Math is Free as Thought - but do you get it? How?
How do you set an idea free when it is stuck in the minds of experts?
Trust me on this one: The academic world of maths, computer science and logic is full of Great Ideas that could and should be used by practical visionaries (such as yourself and everyone else at Reboot ;-)
The problem is: Which one is it that YOU personally shouldn't have been able to live without hearing about? Binary Decision Diagrams? Linear Programming? Modal logic? Higher-order control-flow analysis? Size-change graphs? The list goes on and on. Getting familiar with just one of these could take months.
The good news: Maths is really a Free World. The patents are few and far between, the technical papers often go straight to open websites, experts take pride in writing Wikipedia articles, and free, open-source software implementing the ideas are legion. So you can get it - but only if you "get it". Because what use is all this free information if you don't understand what it can do for you? You're probably not going to spend a month learning some enigmatic topic just blindly trusting that whatever "Kripke models" are, they should be the basis of all your future projects.
How would you find out where to begin? How would you start drilling into something that is so complex? What the best way to spend six hours if you just want to get a feeling; just want to figure out whether this Idea might be what you were missing? After that, how would you spend a week to explore it further? Would you start at the local library? Play with every demo on the web? Print out 1,000 pages and read them on the couch of your favourite coffee shop? Or shower every forum and chatroom you know with questions? Of course, these questions aren't at all restricted to maths; they apply to most complex ideas, methods and fields.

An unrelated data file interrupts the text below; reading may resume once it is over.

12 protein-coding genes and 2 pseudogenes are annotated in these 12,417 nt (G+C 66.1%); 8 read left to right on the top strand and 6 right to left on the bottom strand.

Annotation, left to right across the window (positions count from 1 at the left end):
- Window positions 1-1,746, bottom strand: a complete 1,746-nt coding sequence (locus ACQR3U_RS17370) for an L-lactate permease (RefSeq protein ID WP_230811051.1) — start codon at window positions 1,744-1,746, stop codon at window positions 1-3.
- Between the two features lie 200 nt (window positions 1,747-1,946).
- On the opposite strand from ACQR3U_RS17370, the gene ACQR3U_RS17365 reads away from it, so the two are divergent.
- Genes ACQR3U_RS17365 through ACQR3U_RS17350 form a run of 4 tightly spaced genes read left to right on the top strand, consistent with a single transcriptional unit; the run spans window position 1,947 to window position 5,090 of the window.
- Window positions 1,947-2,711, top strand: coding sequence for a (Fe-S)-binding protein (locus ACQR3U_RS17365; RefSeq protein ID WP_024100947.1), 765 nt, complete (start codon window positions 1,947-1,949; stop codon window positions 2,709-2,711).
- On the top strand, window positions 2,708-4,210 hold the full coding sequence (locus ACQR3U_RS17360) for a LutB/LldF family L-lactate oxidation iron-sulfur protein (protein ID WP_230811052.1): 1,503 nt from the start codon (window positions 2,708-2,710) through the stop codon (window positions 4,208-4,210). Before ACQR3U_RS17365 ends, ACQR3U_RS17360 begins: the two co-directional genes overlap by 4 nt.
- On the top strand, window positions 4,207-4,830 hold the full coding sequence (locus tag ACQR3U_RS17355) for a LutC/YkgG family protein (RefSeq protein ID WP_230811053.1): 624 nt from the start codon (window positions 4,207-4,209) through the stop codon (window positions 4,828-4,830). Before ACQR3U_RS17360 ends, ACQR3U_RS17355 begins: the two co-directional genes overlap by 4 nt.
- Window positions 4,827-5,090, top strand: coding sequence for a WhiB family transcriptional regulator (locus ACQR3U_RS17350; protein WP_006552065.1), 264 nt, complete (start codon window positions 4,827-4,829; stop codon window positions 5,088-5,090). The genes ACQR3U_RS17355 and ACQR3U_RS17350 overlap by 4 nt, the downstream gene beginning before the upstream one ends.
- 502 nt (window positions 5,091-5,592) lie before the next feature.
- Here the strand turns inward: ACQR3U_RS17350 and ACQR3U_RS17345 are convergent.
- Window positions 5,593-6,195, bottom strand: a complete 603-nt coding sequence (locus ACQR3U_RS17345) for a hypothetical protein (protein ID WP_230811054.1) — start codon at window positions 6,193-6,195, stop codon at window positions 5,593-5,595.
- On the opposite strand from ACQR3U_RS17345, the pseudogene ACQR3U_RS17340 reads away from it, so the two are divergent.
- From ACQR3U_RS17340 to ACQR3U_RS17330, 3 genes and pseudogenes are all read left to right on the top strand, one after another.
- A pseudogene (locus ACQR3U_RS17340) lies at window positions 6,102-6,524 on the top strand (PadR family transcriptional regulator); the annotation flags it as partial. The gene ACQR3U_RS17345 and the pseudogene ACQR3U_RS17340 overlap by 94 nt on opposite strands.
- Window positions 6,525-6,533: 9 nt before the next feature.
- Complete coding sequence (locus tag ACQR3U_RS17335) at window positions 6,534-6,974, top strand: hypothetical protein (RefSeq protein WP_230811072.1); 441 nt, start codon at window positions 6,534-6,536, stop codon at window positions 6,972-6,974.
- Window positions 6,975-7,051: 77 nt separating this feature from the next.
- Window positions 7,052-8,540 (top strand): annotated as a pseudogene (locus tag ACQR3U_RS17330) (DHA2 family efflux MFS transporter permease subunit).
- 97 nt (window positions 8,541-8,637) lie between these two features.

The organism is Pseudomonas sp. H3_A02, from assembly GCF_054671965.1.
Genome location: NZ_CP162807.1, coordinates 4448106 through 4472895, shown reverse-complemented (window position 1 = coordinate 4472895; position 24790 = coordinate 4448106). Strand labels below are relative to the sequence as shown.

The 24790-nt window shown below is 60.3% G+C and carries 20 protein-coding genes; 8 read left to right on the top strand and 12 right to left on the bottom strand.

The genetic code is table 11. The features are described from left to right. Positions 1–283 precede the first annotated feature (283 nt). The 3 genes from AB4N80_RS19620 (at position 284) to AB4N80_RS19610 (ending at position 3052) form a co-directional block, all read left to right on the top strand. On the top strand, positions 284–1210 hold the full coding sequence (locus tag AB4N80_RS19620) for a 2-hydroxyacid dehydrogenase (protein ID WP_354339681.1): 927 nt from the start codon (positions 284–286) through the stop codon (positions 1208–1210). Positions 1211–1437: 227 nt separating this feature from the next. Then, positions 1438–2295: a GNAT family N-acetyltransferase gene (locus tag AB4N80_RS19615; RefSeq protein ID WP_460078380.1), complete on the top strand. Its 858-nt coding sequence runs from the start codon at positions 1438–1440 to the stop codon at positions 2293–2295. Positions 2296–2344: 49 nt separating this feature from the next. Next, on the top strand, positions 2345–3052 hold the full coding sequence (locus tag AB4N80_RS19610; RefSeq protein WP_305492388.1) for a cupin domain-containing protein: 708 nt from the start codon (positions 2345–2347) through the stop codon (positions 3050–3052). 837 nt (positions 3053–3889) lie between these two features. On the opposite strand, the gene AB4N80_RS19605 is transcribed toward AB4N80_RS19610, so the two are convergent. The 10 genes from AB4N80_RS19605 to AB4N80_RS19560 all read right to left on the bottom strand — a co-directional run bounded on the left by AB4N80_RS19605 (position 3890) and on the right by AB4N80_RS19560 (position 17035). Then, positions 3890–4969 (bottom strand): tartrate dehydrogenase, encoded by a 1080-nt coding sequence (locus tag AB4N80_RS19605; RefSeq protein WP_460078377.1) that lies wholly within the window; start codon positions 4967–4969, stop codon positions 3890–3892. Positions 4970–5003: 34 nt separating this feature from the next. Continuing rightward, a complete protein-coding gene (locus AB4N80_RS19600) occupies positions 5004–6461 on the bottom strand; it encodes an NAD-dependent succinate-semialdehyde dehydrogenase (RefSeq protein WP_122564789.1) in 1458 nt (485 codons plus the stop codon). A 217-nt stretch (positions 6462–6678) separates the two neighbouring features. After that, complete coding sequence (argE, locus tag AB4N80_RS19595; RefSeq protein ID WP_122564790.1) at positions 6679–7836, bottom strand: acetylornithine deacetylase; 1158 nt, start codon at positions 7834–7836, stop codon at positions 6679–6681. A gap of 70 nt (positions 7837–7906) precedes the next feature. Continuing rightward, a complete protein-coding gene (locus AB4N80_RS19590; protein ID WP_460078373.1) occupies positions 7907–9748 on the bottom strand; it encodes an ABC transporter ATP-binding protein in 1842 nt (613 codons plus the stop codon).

I've had to climb such mountains before, and I'm doing it at the moment. This time I'm trying to observe myself and make notes while I peel off the layers of another topic I'm learning.
I'm sure that other Rebooters have similar experiences and I'd love to hear what you did, and to discuss what worked and what didn't. I don't believe that there's a silver bullet waiting for us to find, but I do think your approaches differ from mine, and that there could be some quite practical ideas to learn from each other. I volunteer to get the action going with a personal case study or two.
Post scriptum: OK, time to 'fess up. While I'm primarily a practitioner these days, I used to be a researcher and saw the other side of this problem. Research groups come up with these ideas, models, methods, algorithms, and they do everything they can to make them publicly known and freely available. They know that the idea is good and want it to be put to use, but in many cases they do not know whom to call. They built the hammer and hand it out gratis but the people with the nails don't live in the neighborhood. It's also from that frustrated perspective that I am curious to learn about how the "Idea-seekers" of 2008 go about their business.